That whole song is about the American struggle, and it has a lot to do with immigrants trying to come to this country and making it. It also has to do with everybody who is in America trying to deal with the corporate greed and barriers to entry, as well as the #MeToo movement and women’s rights. Everybody says America is the greatest country in the world, and maybe that is true, but it’s also not a picnic. “Hold on to me” means “stick with me as we try to stick through these barriers,” also “believe in me,” as I’m on this journey to achieve the American Dream. And it’s different for everybody. For all of us, it’s like trying to achieve that freedom, just to have a piece of land with a home on it, some peace of mind and a couple of bucks in the bank. But to simply achieve that is a huge undertaking for anybody. You can be born and raised in America and not have that.
Around the two minute, 19 second mark, the music swells into something much bigger. Was there an intent behind that moment?
The verses are plodding away at the journey, the struggle, and then it opens up. It breaks it wide open to what it’s all about and trying to get there. Musically, it needed to do something or go somewhere else to have this explosive statement. Then, it comes right back down again to the trudging on the path. The song was definitely calling for something, and it almost celebrates the struggle, too. Without the struggle, you can’t achieve the joy. You need the yin and yang of it all. If it was a walk in the park, it would be too easy, and you wouldn’t appreciate it.
How did Kay Hanley come into the picture?
I’d known her through some people in the Boston music scene. I’m from Boston originally, and my bass player Joe Klompus plays in her band, Letters to Cleo. I’ve always dug her thing, and I thought it would be cool to see if she might be interested to sing on this song. I’m so glad she was open to the idea and was really into the tune. What she lent to the song was the perfect secret sauce to what the song called for. I love the way she approached the song.
The song “All for You” feels like a much more muted, hushed performance from you. How did this one come together?
It’s definitely more intimate, as it’s a more private, insular song for me. It has to do with my wife and our dogs. [laughs] It has to do with family and how we essentially this relationship where we lean on each other. I’m doing stuff for them, and they’re doing stuff for me. Your family is just supportive. It’s about getting lost and finding yourself, too, but ultimately, it’s about having that person along the way that you can lean on. It’s like almost everything you do is a reflection of them, too.
Part of it is about my dog Marley who passed away last year. It has this reflection on memories, as well. It’s that type of song where you go, “What the hell is this about?” [laughs] Sometimes, as a songwriter, you don’t necessarily know what your songs are about until years later. Then, you’re like, “Oh, shit, that’s really what this is about!” Right now, that’s what this song feels like it’s about. In six years, it could shape shift into something else. [laughs]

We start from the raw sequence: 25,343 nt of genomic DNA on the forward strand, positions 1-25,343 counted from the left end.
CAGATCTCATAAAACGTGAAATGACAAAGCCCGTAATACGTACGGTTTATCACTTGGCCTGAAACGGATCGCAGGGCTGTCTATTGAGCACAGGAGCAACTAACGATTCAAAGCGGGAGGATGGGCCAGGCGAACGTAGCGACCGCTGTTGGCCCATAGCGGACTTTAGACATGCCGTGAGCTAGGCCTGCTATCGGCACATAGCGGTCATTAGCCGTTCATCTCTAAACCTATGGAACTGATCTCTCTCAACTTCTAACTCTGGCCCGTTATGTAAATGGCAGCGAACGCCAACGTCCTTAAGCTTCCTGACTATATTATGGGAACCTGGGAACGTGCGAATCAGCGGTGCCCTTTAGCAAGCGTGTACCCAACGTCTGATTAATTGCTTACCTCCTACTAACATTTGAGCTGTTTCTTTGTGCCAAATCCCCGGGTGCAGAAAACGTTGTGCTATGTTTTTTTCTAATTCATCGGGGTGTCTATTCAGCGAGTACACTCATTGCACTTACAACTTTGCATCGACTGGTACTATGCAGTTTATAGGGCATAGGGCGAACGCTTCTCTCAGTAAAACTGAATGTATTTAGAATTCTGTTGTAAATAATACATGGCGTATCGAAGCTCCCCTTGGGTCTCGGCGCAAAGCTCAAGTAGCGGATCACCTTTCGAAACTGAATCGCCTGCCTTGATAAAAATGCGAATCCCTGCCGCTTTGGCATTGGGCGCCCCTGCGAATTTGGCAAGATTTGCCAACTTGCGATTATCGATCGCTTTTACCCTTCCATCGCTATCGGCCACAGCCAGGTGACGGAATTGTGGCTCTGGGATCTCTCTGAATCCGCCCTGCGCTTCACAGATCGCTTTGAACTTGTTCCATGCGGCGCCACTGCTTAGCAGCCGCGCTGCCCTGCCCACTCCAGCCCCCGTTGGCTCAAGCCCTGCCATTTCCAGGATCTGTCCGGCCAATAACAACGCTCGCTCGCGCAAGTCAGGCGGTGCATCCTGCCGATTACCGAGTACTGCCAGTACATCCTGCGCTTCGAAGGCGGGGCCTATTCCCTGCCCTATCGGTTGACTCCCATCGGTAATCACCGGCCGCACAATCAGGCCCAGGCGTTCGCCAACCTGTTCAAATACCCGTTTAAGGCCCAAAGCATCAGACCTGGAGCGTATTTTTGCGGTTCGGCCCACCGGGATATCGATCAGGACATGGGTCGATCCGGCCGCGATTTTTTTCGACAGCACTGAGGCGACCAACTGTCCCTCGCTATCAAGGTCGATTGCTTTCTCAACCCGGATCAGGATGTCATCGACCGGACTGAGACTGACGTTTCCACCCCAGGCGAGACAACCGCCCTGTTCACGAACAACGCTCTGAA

Closing number “The Stars are Out Tonight, Boy” carries both hope and an unrelenting heaviness.
I actually wrote this in the late ‘90s or early ‘00s, right before I moved to Los Angeles and drove across the country for the first time. It was predicting the future — that I would be moving out west and maybe never coming back. I was always going to leave behind an income and another career and risk trying to go for it. It was about being a musician and trying to go out there and shoot for the stars. I just needed to happen. It was a huge gamble, and I lost a lot of things along the way. But I had to make this move and just do it.
Otherwise, I would never have pursued a career in music. I needed to move out west to really shake off my east coast history and background. It was a fresh start, and sometimes, you’ve gotta shake up the universe and literally change everything to have the ability and freedom to be who you’re growing into. Growing into being an artist is an excruciatingly hard process, and it takes a very long time. Up till that time in my life, I wasn’t really an artist, per se. I was a dude who had a regular job and was a closet musician. This was my chance to breakaway.
Twenty years later, what does this song mean for you today?
It’s a really important song for me on the record and in my whole catalog. Sometimes, you’ve just gotta go for it. I think a lot of people grow up on the east coast or anywhere, really, for that matter, and something is just building up, and at some point, it’s really terrifying. You’re like, “I gotta go for it and pursue this thing, this dream.” Looking back on it now, I’m really proud of myself that I did have the balls to go and do it. I could very easily have stayed on the east coast or just stayed home in safe, comfortable surroundings and had a normal life. Something had a different plan for me. Here I am all these years later. It’s what I do and probably will always be doing. It required a whole life change. Sometimes, I’m actually surprised I pulled it off. [laughs]
The saxophone is quite haunting here. You can barely make it out.
I really wanted to get some horns on this record. I hadn’t really had a horns presence on past records. It’s all about having them nicely placed in the song, so it’s not too dominate. Just the right touch. When I hear this song, it makes me so happy and super relaxed. It creates this emotional feeling. It has this perfect light, gentle saxophone in the background, and it’s what this sucker needed. I never thought of having saxophone on a record before, but now, how could you not?
On “Is There Another Way,” you propose questions about fame and fortune in the LA sun in a spoken word outro. What led to those final lyrics there?
I love that part, too. It came out of a poem I wrote. I thought it would fit as a cool fading outro part to that song. It kind of ties up the whole song with a ribbon. The song asks if there is another way to go in life to achieve what you want to achieve. In American culture, so many of us are caught up in wanting to be famous or a star of some sort, not necessarily in entertainment. In the pursuit of the ego and your own personal conquests, it’s very ego-ish. It’s basically saying that while you’re pursuing this, don’t forget what’s most important: staying grounded and humble. If you lose track of that and you’re just chasing down the dream and ego, finding your way back into not a great place. You have to stay grounded and rooted. I think we’re all trying to find a way to better ourselves and our lives. If you’re not, god bless you, maybe you’ve figured out a way not to have any drive and just live. I don’t know who those people are. I’d love to meet one of them and learn their Jedi ways. [laughs]